I have made a 600-cell wireframe model from Eric Weinsteins' 2/13/14 600-cell notebook (600-cell: a regular polytope, 4D, analogous to the icosahedron, with 600 tetrahedral cells, 120 vertices, 720 edges) in Mathematica, projected it onto the circumscribing unit sphere (it originally had a vertex at {0,0,0,1}, and rotated it so that the center of a tetrahedral face is centered on {0,0,0,1}. When I make a stereo-graphic projection using {0,0,0,1} as the north pole, it looks correct: the 3 edges nearest to {0,0,0,1} are largest. But I want to rotate the 600-cell to make the center of the tetrahedral cell, not the face, centered on {0,0,0,1}. I can't figure out how to do this. I'm using the RotationMatrix[{vec1, vec2}] command, where mapping the vertices moves vec1 to vec2. What should the 4D vectors be, and why?

If it helps, the first rotations to get the face centered on {0,0,0,1} were made by this code:

θ = FaceEdgeAngl["Icosahedron"];
rotate4[obj_, vec1_, vec2_] := 
   Map[(RotationMatrix[{vec1, vec2}] . #)&, obj, {1}]
vertsrot = 
     rotate4[vertic, {1, 0, 0, 0}, {Cos[Pi/5], Sin[Pi/5], 0, 0}], 
     {0, 0, 0, 1}, {0, 0, Cos[θ], Sin[θ]}];
  • $\begingroup$ Hello ! Please, refer to the help centre, specifically -- proper code formatting guidelines, markdown formatting, question tags, etc. $\endgroup$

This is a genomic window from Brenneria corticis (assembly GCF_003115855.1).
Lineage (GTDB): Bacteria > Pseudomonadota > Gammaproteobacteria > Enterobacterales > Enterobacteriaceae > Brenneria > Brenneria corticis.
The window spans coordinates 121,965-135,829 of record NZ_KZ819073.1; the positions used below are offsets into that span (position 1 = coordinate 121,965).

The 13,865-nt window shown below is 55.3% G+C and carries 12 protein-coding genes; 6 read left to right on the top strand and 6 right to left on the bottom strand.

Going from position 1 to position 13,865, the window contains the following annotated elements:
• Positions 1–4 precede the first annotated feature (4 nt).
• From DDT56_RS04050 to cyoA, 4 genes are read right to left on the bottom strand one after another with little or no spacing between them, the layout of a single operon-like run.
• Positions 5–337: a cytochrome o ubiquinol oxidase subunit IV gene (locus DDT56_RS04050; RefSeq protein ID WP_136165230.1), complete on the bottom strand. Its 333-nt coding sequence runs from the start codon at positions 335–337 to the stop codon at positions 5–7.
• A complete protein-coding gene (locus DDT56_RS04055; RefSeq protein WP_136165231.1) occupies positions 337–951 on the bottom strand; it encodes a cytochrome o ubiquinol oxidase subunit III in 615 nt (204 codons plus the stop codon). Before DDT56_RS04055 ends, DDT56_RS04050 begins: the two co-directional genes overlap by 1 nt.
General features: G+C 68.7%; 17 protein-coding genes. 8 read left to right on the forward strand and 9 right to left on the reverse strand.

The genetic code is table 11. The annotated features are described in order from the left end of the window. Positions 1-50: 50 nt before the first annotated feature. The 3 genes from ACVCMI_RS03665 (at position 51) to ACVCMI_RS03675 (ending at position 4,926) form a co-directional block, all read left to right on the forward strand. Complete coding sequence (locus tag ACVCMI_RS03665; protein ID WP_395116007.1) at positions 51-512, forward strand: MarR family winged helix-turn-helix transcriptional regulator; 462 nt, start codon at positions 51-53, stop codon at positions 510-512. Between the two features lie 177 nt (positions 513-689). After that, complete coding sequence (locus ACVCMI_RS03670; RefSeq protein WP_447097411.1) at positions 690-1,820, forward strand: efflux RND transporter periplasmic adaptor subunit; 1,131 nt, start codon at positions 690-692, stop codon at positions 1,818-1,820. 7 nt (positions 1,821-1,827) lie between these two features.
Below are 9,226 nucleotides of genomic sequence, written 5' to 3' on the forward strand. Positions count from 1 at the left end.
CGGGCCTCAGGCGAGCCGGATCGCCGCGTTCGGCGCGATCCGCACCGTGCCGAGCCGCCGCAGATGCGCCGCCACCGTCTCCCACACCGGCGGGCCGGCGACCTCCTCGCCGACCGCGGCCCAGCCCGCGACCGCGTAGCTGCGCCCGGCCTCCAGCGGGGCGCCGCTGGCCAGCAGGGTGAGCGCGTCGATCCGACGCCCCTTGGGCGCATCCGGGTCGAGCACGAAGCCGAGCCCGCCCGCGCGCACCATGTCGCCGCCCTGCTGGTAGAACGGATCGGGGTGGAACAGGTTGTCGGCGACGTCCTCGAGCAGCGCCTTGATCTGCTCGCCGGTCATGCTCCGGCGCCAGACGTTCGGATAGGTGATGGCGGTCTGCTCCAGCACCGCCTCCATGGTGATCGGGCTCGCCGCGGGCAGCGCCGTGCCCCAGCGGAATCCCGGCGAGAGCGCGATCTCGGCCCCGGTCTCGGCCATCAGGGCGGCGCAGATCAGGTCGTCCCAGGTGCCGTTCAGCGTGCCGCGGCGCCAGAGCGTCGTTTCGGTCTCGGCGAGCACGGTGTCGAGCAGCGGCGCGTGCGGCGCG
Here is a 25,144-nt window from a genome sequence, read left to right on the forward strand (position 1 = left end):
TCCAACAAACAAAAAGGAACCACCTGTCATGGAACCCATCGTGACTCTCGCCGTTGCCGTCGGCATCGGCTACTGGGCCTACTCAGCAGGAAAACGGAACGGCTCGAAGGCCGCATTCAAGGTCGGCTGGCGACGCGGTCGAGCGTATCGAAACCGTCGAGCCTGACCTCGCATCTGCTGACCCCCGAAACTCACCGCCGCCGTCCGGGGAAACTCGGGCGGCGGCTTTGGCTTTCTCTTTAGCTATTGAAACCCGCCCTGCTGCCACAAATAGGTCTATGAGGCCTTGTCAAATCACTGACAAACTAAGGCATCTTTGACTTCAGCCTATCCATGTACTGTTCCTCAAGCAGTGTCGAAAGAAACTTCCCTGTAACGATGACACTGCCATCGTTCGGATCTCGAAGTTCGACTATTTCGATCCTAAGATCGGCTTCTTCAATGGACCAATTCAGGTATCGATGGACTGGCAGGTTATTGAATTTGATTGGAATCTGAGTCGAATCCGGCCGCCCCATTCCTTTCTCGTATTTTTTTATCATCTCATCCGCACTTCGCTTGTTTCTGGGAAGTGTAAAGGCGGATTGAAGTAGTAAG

– Sektor
    Jul 23, 2015 at 19:30
  • $\begingroup$ What exactly is your question? Are you having trouble computing the center of a tetrahedral cell? $\endgroup$
    – Igor Rivin
    Jul 24, 2015 at 1:31
  • $\begingroup$ Yes, I don't know what vectors to put in to rotate the 600-cell vertices so that the center of the tetrahedral cell will center on {0,0,0,1}. Yes! Thank you Igor. Sorry if that was not clear. $\endgroup$
    – Rick
    Jul 24, 2015 at 5:21

1 Answer 1


From the documentation, RotationMatrix[{source, destin}] creates a rotation matrix that will rotate the vector source to the direction of vector destin. Let's apply this to your problem: rotate a face-centered projection to a cell-centered projection. Here destin is the origin

destin = {0,0,0,1};

and we need to determine the source vector, i.e., the vector at the center of some cell. Locate four vertices {vert1, vert2, vert3, vert4} of any cell (for example 4 of the 5 vertices closest to {0,0,0,1}). This may be the difficult part. Once you have found the vertices, just set

source = vert1 + vert2 + vert3 + vert4;
mat = RotationMatrix[{source, destin}];

Disclaimer: I do not know Wolfram Language; please feel free to correct language errors.

  • $\begingroup$ Fritz, thank you! It's clear when I think about it. I was able to write a subroutine to find vertices near the center of one face (at {0,0,01} with distances less than the edge distance of the 600-cell. There were 5 (the three face vertices, and the vertices of the tetrahedrons on each side of the face) Eliminating one of these, I was able to rotate the cell to obtain the cell centered projection requested. Thanks again! $\endgroup$
    – Rick
    Jul 26, 2015 at 23:54

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